An estimated 150 million pieces of space debris whiz constantly around the Earth. Moving at about 5 miles per second, this “space junk” — ranging from tiny flecks of paint to bulky stages of discarded launch vehicles — poses a growing threat to satellites.10

“In orbit, these objects … [are] faster than a bullet and can damage or destroy functioning space infrastructure, like economically vital telecom, weather, navigation, broadcast and climate-monitoring satellites,” Holger Krag, head of the European Space Agency's (ESA) debris office, told a conference on space debris in April.11

About 5,000 pieces of space debris are more than three feet long, according to one expert. And about 20,000 measure more than four inches.12

An illustration of Earth created by the National Aeronautics (Getty Images/NASA)  
An illustration of Earth created by the National Aeronautics and Space Administration (NASA) in 1989 graphically shows space debris in low-Earth orbit. (Getty Images/NASA)

So far, the debris has caused only minor damage, including a 16-inch gash that a piece of orbiting junk punched in the solar panel of an ESA satellite last August.13

But scientists say more-serious strikes are inevitable. As early as 1978, NASA astrophysicists warned that as space debris accumulates, more collisions will occur, spawning still more collisions in a cascading effect that will be impossible to halt.14

Two agencies — NASA and the Defense Department's Space Command — track satellites and space debris using ground-based radar and telescopes on land and in space.

But that equipment only tracks objects at least four inches long, and scientists say fragments as small as 0.04 of an inch can cause significant damage.15

The problem became more severe after Jan. 11, 2007, when China tested an anti-satellite weapon by firing an unarmed missile at one of its own defunct weather satellites orbiting at an altitude of 534 miles. The collision created more than 3,000 pieces of debris that still threaten other objects in orbit. One analyst called the test “the most prolific and severe fragmentation in the course of five decades of space operations.”16

By 1987, U.S. and European space agencies had begun work on what would eventually become the Interagency Space Debris Coordination Committee. The committee is made up of government officials from 13 countries, including the United States, Russia and China. The countries are responsible not only for their own governments’ satellites but also for satellites owned by private companies within their borders.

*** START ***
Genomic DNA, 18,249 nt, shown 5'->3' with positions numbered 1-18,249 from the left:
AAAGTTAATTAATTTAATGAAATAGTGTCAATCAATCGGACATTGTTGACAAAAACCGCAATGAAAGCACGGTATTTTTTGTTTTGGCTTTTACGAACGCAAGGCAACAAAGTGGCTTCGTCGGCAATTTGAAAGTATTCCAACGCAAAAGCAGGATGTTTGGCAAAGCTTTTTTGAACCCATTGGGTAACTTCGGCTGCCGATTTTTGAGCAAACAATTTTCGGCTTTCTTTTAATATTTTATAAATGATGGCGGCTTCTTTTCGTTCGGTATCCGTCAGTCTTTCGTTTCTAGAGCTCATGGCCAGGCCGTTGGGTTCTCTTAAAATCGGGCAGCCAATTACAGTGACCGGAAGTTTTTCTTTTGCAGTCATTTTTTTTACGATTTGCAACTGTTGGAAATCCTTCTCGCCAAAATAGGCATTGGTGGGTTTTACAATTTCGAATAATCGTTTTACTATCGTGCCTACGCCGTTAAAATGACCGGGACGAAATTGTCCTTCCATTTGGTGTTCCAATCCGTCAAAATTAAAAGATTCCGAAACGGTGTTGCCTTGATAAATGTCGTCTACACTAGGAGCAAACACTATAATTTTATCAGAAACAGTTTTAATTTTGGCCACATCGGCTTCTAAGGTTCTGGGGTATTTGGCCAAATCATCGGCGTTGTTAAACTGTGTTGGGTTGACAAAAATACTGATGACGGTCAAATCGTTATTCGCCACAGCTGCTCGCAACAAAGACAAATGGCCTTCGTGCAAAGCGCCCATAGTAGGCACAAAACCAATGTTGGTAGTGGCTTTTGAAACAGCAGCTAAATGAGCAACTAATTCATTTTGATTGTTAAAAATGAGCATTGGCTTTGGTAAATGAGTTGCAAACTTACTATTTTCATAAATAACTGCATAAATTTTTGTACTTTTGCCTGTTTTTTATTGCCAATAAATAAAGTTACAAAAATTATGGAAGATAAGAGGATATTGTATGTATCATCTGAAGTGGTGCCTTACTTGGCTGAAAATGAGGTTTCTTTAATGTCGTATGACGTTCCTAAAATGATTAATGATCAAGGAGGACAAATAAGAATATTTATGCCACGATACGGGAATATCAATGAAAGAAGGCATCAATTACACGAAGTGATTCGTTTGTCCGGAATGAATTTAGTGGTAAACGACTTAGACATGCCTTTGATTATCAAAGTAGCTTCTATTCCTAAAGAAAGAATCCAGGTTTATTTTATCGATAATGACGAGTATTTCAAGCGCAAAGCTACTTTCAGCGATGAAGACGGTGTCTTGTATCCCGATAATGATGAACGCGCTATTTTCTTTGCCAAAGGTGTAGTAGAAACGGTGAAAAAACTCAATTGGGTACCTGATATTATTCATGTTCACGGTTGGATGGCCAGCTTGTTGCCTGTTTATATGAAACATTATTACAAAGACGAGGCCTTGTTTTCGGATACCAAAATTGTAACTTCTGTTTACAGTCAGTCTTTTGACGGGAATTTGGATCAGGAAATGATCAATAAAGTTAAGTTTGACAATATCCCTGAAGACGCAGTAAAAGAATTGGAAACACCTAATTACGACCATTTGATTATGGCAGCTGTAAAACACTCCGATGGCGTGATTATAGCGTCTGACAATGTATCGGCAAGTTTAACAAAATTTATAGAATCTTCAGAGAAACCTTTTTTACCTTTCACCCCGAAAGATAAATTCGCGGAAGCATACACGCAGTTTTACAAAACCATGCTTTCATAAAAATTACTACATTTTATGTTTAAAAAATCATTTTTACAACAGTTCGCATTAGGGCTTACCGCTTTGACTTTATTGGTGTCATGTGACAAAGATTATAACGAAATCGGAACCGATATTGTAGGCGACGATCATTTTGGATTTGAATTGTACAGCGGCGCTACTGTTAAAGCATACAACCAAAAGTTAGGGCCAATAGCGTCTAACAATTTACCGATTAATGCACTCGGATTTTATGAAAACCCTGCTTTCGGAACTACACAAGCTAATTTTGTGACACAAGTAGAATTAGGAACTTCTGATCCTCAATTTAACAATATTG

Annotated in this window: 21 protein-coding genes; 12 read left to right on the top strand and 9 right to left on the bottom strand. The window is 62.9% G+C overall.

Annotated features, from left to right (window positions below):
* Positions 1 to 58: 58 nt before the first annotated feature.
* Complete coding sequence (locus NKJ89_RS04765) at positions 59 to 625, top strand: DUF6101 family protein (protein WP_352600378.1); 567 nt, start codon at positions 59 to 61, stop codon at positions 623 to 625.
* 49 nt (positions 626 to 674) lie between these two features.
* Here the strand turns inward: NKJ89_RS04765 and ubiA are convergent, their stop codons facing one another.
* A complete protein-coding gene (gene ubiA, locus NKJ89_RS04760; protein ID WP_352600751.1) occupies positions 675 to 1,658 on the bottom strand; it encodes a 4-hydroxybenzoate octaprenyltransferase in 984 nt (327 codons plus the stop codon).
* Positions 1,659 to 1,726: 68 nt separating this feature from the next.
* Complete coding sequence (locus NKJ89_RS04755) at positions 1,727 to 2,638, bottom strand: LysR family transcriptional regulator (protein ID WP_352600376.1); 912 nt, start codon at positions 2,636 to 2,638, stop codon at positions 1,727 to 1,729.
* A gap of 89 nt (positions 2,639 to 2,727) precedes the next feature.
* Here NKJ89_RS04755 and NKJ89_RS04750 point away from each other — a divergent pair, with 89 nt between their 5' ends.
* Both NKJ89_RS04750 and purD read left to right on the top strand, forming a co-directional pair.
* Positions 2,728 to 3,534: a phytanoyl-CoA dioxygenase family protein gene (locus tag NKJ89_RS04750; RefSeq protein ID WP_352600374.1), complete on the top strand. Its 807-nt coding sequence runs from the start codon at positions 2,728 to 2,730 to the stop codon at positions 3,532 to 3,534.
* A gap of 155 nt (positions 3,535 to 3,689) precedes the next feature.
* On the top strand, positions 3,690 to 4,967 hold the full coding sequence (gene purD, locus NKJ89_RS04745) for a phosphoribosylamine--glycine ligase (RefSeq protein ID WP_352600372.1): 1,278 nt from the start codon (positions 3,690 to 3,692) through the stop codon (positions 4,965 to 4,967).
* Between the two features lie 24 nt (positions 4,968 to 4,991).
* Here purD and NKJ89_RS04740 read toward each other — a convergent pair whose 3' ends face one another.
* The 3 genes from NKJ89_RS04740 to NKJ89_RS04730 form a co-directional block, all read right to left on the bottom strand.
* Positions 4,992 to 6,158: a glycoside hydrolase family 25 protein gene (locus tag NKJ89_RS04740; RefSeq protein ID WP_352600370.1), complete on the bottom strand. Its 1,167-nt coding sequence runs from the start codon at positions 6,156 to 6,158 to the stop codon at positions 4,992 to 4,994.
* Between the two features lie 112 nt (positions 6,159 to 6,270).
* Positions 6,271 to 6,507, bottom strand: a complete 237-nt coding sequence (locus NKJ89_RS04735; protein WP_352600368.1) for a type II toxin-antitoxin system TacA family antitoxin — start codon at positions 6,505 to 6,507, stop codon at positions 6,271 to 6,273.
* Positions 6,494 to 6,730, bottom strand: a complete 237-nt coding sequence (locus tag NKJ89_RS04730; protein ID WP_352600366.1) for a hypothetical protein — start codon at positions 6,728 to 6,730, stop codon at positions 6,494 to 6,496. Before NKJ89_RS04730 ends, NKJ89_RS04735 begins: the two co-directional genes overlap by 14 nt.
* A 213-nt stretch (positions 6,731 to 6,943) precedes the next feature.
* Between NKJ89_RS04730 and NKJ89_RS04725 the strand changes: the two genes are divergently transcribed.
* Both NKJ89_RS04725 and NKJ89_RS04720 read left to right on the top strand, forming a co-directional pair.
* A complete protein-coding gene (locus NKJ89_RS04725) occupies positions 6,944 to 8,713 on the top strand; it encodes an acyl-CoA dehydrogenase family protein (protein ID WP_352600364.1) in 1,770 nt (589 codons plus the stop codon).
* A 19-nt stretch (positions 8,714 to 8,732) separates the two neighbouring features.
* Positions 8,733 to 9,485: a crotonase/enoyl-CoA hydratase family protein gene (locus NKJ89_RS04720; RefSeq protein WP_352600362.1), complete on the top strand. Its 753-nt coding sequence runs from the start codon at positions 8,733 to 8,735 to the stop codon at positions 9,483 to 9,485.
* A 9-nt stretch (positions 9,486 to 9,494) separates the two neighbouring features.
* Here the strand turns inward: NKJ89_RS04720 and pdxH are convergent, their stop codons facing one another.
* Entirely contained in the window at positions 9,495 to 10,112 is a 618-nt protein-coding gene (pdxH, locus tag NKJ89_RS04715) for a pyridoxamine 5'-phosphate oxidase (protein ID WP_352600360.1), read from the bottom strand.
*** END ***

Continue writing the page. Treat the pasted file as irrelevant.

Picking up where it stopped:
The committee issued space debris mitigation guidelines in 2007, but member countries are not implementing them, according to Krag and other experts. Krag says only 60 percent of satellites are disposed of as the committee recommends.17

The committee's guidelines say satellites nearing the end of their useful life should be parked out of orbit or burned up in Earth's atmosphere to keep them from colliding with other satellites and creating debris, says Michael Krepon, co-founder of the Stimson Center, a think tank in Washington focused on security issues. But he says satellite operators prefer to keep dying satellites in service until they use up every last bit of their expensive fuel.

“If you put a satellite up and that satellite is a revenue generator, you want to extract the most money from that investment,” Krepon says. He warns that unless countries agree to enforce the guidelines, “we will lose space like we're losing fisheries in the ocean.”

Rolf Densing, the ESA's director of operations, told a recent conference, “This problem can only be solved globally.”18

Some economists suggest imposing a user fee on space launches to pay for debris mitigation.19 A British company has proposed a system — called Necropolis — that would collect defunct satellites and move them into an orbit that active satellites don't use. And researchers at the University of Colorado at Boulder have proposed pushing pieces of space junk into higher orbit by firing beams of electrons at them.20

The ESA plans a RemoveDEBRIS mission this year to test a net that could be used to drag pieces of space junk into the atmosphere to burn up. It also will test a “dragsail” — like the sail on a boat but pushed by photons of light from the sun instead of wind — to accomplish the same objective.21

James A. Lewis, senior vice president at the Center for Strategic and International Studies, a think tank in Washington, says dealing with space debris is the most obvious starting point for international cooperation in space. He calls it one of the few issues where “we can possibly get some utility out of a new agreement.”

— Patrick Marshall

[10] “Frequently Asked Questions: Orbital Debris,” NASA, undated, Richard Ingham, “Space debris problem getting worse, say scientists,”, April 18, 2017,

[11] Sarah Knapton, “750,000 pieces of debris orbiting Earth threaten future of spaceflight, warn experts,” The Telegraph, April 21, 2017,

[12] Ingham, op. cit.

[13] Tereza Pultarova, “Experts Call for Legislation and Improved Tracking to Deal with Orbital Debris,” Space News, April 25, 2017,

[14] Brad Plumer, “Space trash is a big problem. These economists have a solution,” The Washington Post, Oct. 24, 2013,

[15] Pultarova, op. cit.

[16] Brian Weeden, “2007 Chinese Anti-Satellite Test Fact Sheet,” Secure World Foundation, updated Nov. 23, 2010,

[17] Ibid.

[18] Ingham, op. cit.

[19] Plumer, op. cit.

[20] Pultarova, op. cit.

[21] Tereza Pultarova, “Meet the Space Custodians: Debris Cleanup Plans Emerge,”, April 26, 2017,

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Document APA Citation
Marshall, P. (2017, August 4). New space race. CQ researcher, 27, 653-676. Retrieved from
Document ID: cqresrre2017080420